Beloved, while eagerly preparing to write to you about the salvation we share, I find it necessary to write and appeal to you to contend for the faith that was once for all entrusted to the saints. For certain intruders have stolen in among you, people who long ago were designated for this condemnation as ungodly, who pervert the grace of our God into licentiousness and deny our only Master and Lord, Jesus Christ.
The short book of Jude has so much in common with 2 Peter that it seems to me like one must be quoting the other, or perhaps the two authors worked together. Jude’s warnings against false teachers and the metaphors he uses to describe them are almost word-for-word the same as those found in 2 Peter 2. Both letters are concerned with the problem of antinomianism, the idea that Christians were not subject to any moral or ethical constraints whatsoever. They were free to do absolutely anything they wanted to. Because of their faith in Jesus, God’s grace would cover any sin they might commit.
Both Jude and Peter say in no uncertain terms that this is not true. It is a perversion of the gospel of grace to say that “anything goes”, and God is not pleased with those who take that position. The Christian may no longer have to follow every detail of the Mosaic law, but he does have to follow the law of love. I believe that is what Jesus meant when he said he came not to abolish, but to fulfill the law and the prophets. The law of love is a principle rather than a set of rules; one that transcends time and place. If you follow the law of love, there are things you cannot do. You can’t murder You can’t steal. You can’t seduce your best friend’s partner. You can’t lie or gossip in ways that result in harm to others. You can’t be greedy. The law of love doesn’t abolish, but expands the scope of moral behavior, as Jesus taught when he equated the kind of anger that leads to hate with murder. A Christian today might be able to eat bacon-wrapped shrimp, but he shouldn’t use social media to spread lies or to harass people.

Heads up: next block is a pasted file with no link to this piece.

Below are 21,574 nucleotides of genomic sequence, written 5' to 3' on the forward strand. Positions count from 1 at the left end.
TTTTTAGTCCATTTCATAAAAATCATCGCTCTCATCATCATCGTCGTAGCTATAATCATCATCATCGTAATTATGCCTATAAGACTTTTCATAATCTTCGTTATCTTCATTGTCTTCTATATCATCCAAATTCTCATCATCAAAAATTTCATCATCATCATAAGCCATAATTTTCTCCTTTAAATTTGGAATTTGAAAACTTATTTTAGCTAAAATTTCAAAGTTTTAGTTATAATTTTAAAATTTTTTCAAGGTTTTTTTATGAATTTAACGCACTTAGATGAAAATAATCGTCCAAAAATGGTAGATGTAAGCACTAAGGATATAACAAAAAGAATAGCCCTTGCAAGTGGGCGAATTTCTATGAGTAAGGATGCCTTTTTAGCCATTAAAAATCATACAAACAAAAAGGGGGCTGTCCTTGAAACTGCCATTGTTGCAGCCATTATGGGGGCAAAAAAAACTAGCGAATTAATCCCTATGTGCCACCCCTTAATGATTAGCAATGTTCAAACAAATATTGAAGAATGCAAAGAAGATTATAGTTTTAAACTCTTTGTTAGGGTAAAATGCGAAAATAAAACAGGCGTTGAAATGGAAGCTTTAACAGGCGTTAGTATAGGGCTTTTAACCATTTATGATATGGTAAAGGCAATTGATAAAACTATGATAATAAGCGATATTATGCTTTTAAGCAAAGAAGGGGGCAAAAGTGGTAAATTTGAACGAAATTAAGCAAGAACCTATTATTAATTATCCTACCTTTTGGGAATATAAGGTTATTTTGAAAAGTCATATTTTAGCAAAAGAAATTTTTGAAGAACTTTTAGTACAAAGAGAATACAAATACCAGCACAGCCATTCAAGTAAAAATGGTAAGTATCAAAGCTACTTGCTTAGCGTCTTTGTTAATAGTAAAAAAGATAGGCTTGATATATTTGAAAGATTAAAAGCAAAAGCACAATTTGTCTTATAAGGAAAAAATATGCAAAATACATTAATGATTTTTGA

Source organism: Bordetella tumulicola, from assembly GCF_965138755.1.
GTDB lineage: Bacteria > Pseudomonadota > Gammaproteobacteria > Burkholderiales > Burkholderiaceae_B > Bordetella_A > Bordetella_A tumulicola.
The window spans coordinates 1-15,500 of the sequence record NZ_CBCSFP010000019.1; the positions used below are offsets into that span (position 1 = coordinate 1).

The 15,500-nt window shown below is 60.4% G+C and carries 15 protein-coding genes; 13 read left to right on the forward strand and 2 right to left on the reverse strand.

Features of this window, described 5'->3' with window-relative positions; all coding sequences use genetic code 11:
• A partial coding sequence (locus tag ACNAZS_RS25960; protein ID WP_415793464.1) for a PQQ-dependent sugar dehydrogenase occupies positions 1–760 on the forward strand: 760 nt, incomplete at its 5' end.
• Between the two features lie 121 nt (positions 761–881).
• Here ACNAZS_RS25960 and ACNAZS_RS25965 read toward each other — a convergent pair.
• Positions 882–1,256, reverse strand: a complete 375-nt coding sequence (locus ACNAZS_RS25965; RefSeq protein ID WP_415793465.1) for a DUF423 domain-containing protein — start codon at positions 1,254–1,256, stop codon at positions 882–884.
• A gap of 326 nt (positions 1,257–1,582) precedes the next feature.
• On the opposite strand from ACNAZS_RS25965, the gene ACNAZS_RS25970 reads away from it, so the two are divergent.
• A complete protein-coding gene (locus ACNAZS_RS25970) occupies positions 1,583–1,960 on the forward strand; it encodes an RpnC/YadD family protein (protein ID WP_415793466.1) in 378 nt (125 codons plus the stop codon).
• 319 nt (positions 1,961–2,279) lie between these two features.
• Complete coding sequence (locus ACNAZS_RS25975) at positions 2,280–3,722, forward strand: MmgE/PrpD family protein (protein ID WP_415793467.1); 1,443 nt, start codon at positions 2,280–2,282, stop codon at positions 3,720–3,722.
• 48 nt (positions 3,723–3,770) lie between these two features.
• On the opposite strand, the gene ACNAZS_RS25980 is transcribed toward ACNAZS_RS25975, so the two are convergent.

The “intruders who pervert the grace of God into licentiousness” that Jude condemns so strongly seem to have been the sort who used people for their own personal advantage. “These are grumblers and malcontents; they indulge their own lusts; they are bombastic in speech, flattering people to their own advantage. ” Jude compares them with some notoriously evil figures in Israel’s past: the people of Sodom who sought to entertain themselves by gang-raping visitors; Cain, who murdered his own brother in a fit of jealous anger; and Balaam, who betrayed his own people for financial gain. He warns that people who misuse other people will not get away with their bad behavior forever. God’s love and God’s justice are two sides of the same coin, and God acts to rescue the abused from their abusers.
Jude reminds me that we are free to operate under the law of love, but we are not free to do anything we want without regard for other people. And that’s good news to me.